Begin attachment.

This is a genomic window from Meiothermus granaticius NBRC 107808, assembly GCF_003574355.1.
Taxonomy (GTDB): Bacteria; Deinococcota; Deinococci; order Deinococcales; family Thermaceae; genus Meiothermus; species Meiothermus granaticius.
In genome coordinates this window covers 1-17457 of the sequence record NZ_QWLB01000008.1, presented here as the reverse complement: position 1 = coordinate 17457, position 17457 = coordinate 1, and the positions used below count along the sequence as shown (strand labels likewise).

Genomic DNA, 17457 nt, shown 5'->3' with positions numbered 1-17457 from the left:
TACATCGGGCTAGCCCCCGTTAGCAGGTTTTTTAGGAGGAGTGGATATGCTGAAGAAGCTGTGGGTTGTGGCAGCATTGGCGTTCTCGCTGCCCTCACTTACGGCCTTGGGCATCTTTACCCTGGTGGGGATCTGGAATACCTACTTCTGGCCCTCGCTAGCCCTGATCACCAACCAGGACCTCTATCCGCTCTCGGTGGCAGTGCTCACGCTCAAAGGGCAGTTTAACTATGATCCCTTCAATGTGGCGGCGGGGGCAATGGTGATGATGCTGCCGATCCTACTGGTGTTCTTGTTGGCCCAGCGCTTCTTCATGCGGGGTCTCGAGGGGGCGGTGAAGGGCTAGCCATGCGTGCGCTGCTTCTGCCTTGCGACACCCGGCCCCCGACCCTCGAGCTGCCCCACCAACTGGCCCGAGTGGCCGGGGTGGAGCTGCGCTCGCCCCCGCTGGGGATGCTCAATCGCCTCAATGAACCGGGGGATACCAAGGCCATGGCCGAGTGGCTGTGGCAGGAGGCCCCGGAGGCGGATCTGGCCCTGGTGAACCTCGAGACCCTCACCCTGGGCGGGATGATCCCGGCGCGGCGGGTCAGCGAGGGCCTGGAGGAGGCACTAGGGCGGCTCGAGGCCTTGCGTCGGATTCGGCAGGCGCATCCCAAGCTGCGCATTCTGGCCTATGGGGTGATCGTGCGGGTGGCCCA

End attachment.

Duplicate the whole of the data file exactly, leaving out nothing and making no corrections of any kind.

This is a genomic window from Meiothermus granaticius NBRC 107808, assembly GCF_003574355.1.
Taxonomy (GTDB): Bacteria; Deinococcota; Deinococci; order Deinococcales; family Thermaceae; genus Meiothermus; species Meiothermus granaticius.
In genome coordinates this window covers 1-17457 of the sequence record NZ_QWLB01000008.1, presented here as the reverse complement: position 1 = coordinate 17457, position 17457 = coordinate 1, and the positions used below count along the sequence as shown (strand labels likewise).

Genomic DNA, 17457 nt, shown 5'->3' with positions numbered 1-17457 from the left:
TACATCGGGCTAGCCCCCGTTAGCAGGTTTTTTAGGAGGAGTGGATATGCTGAAGAAGCTGTGGGTTGTGGCAGCATTGGCGTTCTCGCTGCCCTCACTTACGGCCTTGGGCATCTTTACCCTGGTGGGGATCTGGAATACCTACTTCTGGCCCTCGCTAGCCCTGATCACCAACCAGGACCTCTATCCGCTCTCGGTGGCAGTGCTCACGCTCAAAGGGCAGTTTAACTATGATCCCTTCAATGTGGCGGCGGGGGCAATGGTGATGATGCTGCCGATCCTACTGGTGTTCTTGTTGGCCCAGCGCTTCTTCATGCGGGGTCTCGAGGGGGCGGTGAAGGGCTAGCCATGCGTGCGCTGCTTCTGCCTTGCGACACCCGGCCCCCGACCCTCGAGCTGCCCCACCAACTGGCCCGAGTGGCCGGGGTGGAGCTGCGCTCGCCCCCGCTGGGGATGCTCAATCGCCTCAATGAACCGGGGGATACCAAGGCCATGGCCGAGTGGCTGTGGCAGGAGGCCCCGGAGGCGGATCTGGCCCTGGTGAACCTCGAGACCCTCACCCTGGGCGGGATGATCCCGGCGCGGCGGGTCAGCGAGGGCCTGGAGGAGGCACTAGGGCGGCTCGAGGCCTTGCGTCGGATTCGGCAGGCGCATCCCAAGCTGCGCATTCTGGCCTATGGGGTGATCGTGCGGGTGGCCCA